In the 1940s, one family adopts four abandoned siblings in this true and tender recollection written by the eldest son.
When a health issue triggers a search for their biological family’s medical history, the author and his sister, now middle-aged, sift through a bureaucratic haystack of adoption records and letters from the county home where they, and their two siblings, had spent two grim years. Even before that lowly stretch in the county’s care, the Luchs children had a chaotic home life with their alcoholic father—a petty criminal who, after serving time in prison, disappeared from their lives—and their unstable mother, who frequently abandoned them. But enter a compassionate social worker who, at young Luchs’ insistence, promised to keep the children together and found a loving and well-educated Presbyterian minister and his wife who unflinchingly welcomed all four into their comfortable home. Descriptive details abound, bringing the book to life through its many charming stories, usually involving Janey, the youngest of the family. As the eldest, the author has a keener memory of the neglect and abuses that he and his siblings endured, and, thus, bears the deepest scars. While cherishing the handful of happy times he had with his biological father, Luchs recounts his conflicted feelings for the man, and that Luchs forlornly held out hope that he would see him again. The author does an admirable job of examining the complex emotions he has toward his biological and adoptive parents and describes his struggle to fully embrace his adoptive parents and relinquish his role as surrogate parent to his siblings. This well-written, honest book would be best suited for those who have an interest in the adoption system of the past, or for those who enjoy the Chicken Soup for the Soul series.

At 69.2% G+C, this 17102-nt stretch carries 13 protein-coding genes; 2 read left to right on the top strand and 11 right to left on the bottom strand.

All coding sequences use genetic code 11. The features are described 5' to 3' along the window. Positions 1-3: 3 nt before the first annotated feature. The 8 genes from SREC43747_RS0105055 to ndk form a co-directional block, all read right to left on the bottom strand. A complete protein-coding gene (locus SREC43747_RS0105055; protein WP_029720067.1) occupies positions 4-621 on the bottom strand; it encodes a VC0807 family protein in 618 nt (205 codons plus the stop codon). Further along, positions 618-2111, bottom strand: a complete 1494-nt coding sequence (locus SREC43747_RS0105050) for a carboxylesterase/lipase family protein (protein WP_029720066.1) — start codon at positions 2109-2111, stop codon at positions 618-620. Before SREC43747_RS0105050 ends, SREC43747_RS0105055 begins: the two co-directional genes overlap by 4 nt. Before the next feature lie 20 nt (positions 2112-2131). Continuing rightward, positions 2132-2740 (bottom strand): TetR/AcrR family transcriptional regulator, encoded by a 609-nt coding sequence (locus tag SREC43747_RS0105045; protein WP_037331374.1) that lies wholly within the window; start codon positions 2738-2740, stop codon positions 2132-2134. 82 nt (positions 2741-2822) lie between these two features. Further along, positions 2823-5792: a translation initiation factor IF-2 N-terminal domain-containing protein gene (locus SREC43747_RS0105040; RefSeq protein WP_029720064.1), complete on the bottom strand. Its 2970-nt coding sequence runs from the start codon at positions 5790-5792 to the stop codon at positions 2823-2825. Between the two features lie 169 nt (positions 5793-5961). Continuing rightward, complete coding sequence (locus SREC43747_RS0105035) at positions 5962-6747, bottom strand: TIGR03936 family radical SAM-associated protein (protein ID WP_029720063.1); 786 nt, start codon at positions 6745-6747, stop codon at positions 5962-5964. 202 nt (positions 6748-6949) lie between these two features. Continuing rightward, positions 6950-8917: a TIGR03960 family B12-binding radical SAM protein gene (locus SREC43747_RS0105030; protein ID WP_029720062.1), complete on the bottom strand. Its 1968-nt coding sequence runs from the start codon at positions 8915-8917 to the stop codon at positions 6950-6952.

A touching story of hope, courage, generosity and the resiliency of children.